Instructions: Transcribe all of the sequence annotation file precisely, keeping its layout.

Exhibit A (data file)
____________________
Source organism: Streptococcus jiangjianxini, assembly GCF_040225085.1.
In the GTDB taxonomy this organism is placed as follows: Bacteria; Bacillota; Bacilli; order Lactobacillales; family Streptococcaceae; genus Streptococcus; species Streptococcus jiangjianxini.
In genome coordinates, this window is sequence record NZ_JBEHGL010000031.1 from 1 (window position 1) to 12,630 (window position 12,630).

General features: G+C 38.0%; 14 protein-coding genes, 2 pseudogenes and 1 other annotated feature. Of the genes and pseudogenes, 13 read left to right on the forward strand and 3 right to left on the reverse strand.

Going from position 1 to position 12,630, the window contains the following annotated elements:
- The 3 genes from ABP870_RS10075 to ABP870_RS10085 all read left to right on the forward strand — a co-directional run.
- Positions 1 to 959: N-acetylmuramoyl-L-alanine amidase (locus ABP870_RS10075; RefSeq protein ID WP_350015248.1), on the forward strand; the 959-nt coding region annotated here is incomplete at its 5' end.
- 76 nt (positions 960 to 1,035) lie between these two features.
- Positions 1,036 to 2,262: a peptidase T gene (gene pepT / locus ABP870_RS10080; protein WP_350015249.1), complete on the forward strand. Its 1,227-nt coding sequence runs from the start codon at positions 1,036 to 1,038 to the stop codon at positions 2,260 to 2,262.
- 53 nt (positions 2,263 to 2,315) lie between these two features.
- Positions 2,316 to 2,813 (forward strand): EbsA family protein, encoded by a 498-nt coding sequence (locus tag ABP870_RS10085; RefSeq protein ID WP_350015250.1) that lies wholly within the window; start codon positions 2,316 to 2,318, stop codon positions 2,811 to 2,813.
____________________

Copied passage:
Source organism: Streptococcus jiangjianxini, assembly GCF_040225085.1.
In the GTDB taxonomy this organism is placed as follows: Bacteria; Bacillota; Bacilli; order Lactobacillales; family Streptococcaceae; genus Streptococcus; species Streptococcus jiangjianxini.
In genome coordinates, this window is sequence record NZ_JBEHGL010000031.1 from 1 (window position 1) to 12,630 (window position 12,630).

General features: G+C 38.0%; 14 protein-coding genes, 2 pseudogenes and 1 other annotated feature. Of the genes and pseudogenes, 13 read left to right on the forward strand and 3 right to left on the reverse strand.

Going from position 1 to position 12,630, the window contains the following annotated elements:
- The 3 genes from ABP870_RS10075 to ABP870_RS10085 all read left to right on the forward strand — a co-directional run.
- Positions 1 to 959: N-acetylmuramoyl-L-alanine amidase (locus ABP870_RS10075; RefSeq protein ID WP_350015248.1), on the forward strand; the 959-nt coding region annotated here is incomplete at its 5' end.
- 76 nt (positions 960 to 1,035) lie between these two features.
- Positions 1,036 to 2,262: a peptidase T gene (gene pepT / locus ABP870_RS10080; protein WP_350015249.1), complete on the forward strand. Its 1,227-nt coding sequence runs from the start codon at positions 1,036 to 1,038 to the stop codon at positions 2,260 to 2,262.
- 53 nt (positions 2,263 to 2,315) lie between these two features.
- Positions 2,316 to 2,813 (forward strand): EbsA family protein, encoded by a 498-nt coding sequence (locus tag ABP870_RS10085; RefSeq protein ID WP_350015250.1) that lies wholly within the window; start codon positions 2,316 to 2,318, stop codon positions 2,811 to 2,813.